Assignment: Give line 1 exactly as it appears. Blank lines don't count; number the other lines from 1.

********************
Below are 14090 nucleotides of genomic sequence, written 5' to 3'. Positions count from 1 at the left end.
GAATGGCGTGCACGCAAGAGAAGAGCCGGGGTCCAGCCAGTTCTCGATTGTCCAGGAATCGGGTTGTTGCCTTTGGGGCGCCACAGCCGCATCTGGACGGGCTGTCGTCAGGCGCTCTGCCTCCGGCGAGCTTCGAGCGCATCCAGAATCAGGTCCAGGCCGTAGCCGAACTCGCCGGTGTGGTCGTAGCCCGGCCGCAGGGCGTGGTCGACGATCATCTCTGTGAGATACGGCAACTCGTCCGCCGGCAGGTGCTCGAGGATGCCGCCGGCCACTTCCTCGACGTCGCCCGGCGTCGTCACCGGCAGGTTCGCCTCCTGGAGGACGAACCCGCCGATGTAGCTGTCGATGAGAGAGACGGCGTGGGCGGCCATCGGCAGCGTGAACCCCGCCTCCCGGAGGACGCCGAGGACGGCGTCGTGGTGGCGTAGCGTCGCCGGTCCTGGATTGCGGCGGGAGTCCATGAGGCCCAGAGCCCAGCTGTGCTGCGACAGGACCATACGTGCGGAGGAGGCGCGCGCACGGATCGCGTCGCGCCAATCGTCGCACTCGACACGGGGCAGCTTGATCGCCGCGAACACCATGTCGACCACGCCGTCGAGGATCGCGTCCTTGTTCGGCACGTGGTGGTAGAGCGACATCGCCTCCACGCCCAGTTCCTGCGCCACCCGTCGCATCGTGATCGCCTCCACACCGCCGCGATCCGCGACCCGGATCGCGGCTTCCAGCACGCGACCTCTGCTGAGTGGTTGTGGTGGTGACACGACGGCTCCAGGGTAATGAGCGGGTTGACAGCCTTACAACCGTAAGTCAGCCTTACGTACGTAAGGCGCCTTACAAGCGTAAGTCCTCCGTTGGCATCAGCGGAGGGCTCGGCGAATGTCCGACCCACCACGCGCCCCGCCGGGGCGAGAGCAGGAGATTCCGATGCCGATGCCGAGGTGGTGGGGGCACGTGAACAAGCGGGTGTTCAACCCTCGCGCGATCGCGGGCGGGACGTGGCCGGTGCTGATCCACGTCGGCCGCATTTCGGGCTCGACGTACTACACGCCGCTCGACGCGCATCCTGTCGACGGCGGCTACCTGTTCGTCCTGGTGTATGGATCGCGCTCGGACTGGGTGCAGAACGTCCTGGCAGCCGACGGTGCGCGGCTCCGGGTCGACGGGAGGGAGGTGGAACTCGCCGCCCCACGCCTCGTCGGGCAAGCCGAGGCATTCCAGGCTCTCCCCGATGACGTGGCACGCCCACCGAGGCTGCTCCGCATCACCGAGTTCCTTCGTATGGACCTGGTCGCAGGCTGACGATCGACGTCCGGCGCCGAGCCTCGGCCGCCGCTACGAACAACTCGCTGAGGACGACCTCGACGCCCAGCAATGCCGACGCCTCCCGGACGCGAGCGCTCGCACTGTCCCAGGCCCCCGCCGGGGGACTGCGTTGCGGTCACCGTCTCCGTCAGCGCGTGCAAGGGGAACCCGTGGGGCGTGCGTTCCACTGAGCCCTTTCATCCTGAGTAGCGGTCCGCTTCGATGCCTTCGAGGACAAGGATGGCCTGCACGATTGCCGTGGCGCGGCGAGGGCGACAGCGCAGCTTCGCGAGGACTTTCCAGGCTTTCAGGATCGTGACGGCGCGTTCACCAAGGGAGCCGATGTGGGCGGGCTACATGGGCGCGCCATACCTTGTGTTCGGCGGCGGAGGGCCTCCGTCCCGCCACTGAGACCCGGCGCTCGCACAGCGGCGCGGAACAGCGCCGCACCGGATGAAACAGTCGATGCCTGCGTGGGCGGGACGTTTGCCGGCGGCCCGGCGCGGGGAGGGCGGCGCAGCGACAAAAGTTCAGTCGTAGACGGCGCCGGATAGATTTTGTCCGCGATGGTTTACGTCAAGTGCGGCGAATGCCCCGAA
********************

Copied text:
Below are 14090 nucleotides of genomic sequence, written 5' to 3'. Positions count from 1 at the left end.